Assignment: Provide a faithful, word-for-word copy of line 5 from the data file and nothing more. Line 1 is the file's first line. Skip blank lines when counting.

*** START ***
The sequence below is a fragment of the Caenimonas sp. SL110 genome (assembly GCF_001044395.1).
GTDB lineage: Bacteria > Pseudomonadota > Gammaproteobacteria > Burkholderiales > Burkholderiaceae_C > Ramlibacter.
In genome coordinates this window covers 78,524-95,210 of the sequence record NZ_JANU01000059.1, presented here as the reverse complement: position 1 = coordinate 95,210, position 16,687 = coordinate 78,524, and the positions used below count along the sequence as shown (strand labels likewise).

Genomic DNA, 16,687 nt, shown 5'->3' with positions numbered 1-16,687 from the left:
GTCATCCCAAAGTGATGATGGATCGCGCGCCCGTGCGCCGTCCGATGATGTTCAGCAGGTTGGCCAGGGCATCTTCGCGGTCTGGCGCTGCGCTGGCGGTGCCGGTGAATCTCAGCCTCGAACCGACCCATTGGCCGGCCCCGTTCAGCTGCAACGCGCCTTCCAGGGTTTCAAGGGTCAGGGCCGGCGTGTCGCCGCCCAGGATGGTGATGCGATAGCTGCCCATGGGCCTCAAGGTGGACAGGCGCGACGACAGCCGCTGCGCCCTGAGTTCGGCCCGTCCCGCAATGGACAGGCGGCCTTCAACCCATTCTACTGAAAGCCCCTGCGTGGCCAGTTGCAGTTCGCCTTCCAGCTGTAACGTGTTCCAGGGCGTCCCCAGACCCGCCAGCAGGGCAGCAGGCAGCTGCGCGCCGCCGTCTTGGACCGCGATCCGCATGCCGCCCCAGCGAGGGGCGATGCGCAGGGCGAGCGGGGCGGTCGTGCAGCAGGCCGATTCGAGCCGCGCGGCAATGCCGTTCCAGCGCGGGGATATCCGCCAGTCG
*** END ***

GTCATCCCAAAGTGATGATGGATCGCGCGCCCGTGCGCCGTCCGATGATGTTCAGCAGGTTGGCCAGGGCATCTTCGCGGTCTGGCGCTGCGCTGGCGGTGCCGGTGAATCTCAGCCTCGAACCGACCCATTGGCCGGCCCCGTTCAGCTGCAACGCGCCTTCCAGGGTTTCAAGGGTCAGGGCCGGCGTGTCGCCGCCCAGGATGGTGATGCGATAGCTGCCCATGGGCCTCAAGGTGGACAGGCGCGACGACAGCCGCTGCGCCCTGAGTTCGGCCCGTCCCGCAATGGACAGGCGGCCTTCAACCCATTCTACTGAAAGCCCCTGCGTGGCCAGTTGCAGTTCGCCTTCCAGCTGTAACGTGTTCCAGGGCGTCCCCAGACCCGCCAGCAGGGCAGCAGGCAGCTGCGCGCCGCCGTCTTGGACCGCGATCCGCATGCCGCCCCAGCGAGGGGCGATGCGCAGGGCGAGCGGGGCGGTCGTGCAGCAGGCCGATTCGAGCCGCGCGGCAATGCCGTTCCAGCGCGGGGATATCCGCCAGTCG